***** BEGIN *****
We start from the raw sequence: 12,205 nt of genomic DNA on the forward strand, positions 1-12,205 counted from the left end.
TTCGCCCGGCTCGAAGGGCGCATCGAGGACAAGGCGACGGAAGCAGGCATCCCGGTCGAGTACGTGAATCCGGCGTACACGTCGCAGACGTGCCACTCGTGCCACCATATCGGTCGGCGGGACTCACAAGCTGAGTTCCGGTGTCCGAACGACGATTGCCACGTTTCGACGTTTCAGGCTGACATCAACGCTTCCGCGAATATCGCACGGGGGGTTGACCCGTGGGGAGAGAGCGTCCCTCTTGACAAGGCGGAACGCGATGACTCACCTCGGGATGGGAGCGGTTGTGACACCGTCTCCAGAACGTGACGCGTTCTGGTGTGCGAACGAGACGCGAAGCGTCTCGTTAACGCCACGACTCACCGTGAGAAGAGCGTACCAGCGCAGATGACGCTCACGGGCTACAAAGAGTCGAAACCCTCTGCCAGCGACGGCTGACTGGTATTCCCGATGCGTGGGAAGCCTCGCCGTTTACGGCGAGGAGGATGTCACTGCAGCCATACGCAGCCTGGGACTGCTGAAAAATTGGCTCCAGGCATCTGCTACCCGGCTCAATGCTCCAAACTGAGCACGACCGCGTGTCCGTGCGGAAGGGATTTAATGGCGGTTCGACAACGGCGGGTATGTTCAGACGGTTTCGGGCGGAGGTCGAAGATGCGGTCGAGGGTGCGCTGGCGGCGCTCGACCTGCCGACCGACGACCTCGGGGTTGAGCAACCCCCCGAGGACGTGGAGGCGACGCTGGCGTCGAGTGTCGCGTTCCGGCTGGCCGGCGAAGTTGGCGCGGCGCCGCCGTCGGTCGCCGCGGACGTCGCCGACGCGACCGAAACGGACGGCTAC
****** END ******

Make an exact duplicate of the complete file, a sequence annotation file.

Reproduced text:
We start from the raw sequence: 12,205 nt of genomic DNA on the forward strand, positions 1-12,205 counted from the left end.
TTCGCCCGGCTCGAAGGGCGCATCGAGGACAAGGCGACGGAAGCAGGCATCCCGGTCGAGTACGTGAATCCGGCGTACACGTCGCAGACGTGCCACTCGTGCCACCATATCGGTCGGCGGGACTCACAAGCTGAGTTCCGGTGTCCGAACGACGATTGCCACGTTTCGACGTTTCAGGCTGACATCAACGCTTCCGCGAATATCGCACGGGGGGTTGACCCGTGGGGAGAGAGCGTCCCTCTTGACAAGGCGGAACGCGATGACTCACCTCGGGATGGGAGCGGTTGTGACACCGTCTCCAGAACGTGACGCGTTCTGGTGTGCGAACGAGACGCGAAGCGTCTCGTTAACGCCACGACTCACCGTGAGAAGAGCGTACCAGCGCAGATGACGCTCACGGGCTACAAAGAGTCGAAACCCTCTGCCAGCGACGGCTGACTGGTATTCCCGATGCGTGGGAAGCCTCGCCGTTTACGGCGAGGAGGATGTCACTGCAGCCATACGCAGCCTGGGACTGCTGAAAAATTGGCTCCAGGCATCTGCTACCCGGCTCAATGCTCCAAACTGAGCACGACCGCGTGTCCGTGCGGAAGGGATTTAATGGCGGTTCGACAACGGCGGGTATGTTCAGACGGTTTCGGGCGGAGGTCGAAGATGCGGTCGAGGGTGCGCTGGCGGCGCTCGACCTGCCGACCGACGACCTCGGGGTTGAGCAACCCCCCGAGGACGTGGAGGCGACGCTGGCGTCGAGTGTCGCGTTCCGGCTGGCCGGCGAAGTTGGCGCGGCGCCGCCGTCGGTCGCCGCGGACGTCGCCGACGCGACCGAAACGGACGGCTAC